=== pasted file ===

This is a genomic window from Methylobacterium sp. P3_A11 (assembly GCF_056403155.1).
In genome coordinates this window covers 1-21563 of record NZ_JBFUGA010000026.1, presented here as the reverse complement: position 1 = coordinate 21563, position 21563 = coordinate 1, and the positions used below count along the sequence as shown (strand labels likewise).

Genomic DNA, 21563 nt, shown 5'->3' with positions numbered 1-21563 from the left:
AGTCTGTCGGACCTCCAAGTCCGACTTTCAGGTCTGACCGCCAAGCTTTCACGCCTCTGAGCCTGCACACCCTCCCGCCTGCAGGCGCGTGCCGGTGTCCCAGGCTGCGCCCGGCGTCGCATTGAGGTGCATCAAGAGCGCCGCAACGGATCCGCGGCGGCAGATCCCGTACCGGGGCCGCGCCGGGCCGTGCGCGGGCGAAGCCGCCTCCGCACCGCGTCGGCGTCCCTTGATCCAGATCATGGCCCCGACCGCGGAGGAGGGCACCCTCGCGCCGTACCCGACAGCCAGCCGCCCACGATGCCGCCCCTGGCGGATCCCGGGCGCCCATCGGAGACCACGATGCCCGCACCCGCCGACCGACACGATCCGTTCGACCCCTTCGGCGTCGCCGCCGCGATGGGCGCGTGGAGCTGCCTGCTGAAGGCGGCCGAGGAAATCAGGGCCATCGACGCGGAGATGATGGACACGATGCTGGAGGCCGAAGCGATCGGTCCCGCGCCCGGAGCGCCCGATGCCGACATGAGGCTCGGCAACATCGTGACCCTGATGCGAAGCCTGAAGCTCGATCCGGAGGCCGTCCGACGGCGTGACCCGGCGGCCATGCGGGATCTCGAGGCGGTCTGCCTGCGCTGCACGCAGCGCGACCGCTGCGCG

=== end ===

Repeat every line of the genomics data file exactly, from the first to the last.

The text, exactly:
This is a genomic window from Methylobacterium sp. P3_A11 (assembly GCF_056403155.1).
In genome coordinates this window covers 1-21563 of record NZ_JBFUGA010000026.1, presented here as the reverse complement: position 1 = coordinate 21563, position 21563 = coordinate 1, and the positions used below count along the sequence as shown (strand labels likewise).

Genomic DNA, 21563 nt, shown 5'->3' with positions numbered 1-21563 from the left:
AGTCTGTCGGACCTCCAAGTCCGACTTTCAGGTCTGACCGCCAAGCTTTCACGCCTCTGAGCCTGCACACCCTCCCGCCTGCAGGCGCGTGCCGGTGTCCCAGGCTGCGCCCGGCGTCGCATTGAGGTGCATCAAGAGCGCCGCAACGGATCCGCGGCGGCAGATCCCGTACCGGGGCCGCGCCGGGCCGTGCGCGGGCGAAGCCGCCTCCGCACCGCGTCGGCGTCCCTTGATCCAGATCATGGCCCCGACCGCGGAGGAGGGCACCCTCGCGCCGTACCCGACAGCCAGCCGCCCACGATGCCGCCCCTGGCGGATCCCGGGCGCCCATCGGAGACCACGATGCCCGCACCCGCCGACCGACACGATCCGTTCGACCCCTTCGGCGTCGCCGCCGCGATGGGCGCGTGGAGCTGCCTGCTGAAGGCGGCCGAGGAAATCAGGGCCATCGACGCGGAGATGATGGACACGATGCTGGAGGCCGAAGCGATCGGTCCCGCGCCCGGAGCGCCCGATGCCGACATGAGGCTCGGCAACATCGTGACCCTGATGCGAAGCCTGAAGCTCGATCCGGAGGCCGTCCGACGGCGTGACCCGGCGGCCATGCGGGATCTCGAGGCGGTCTGCCTGCGCTGCACGCAGCGCGACCGCTGCGCG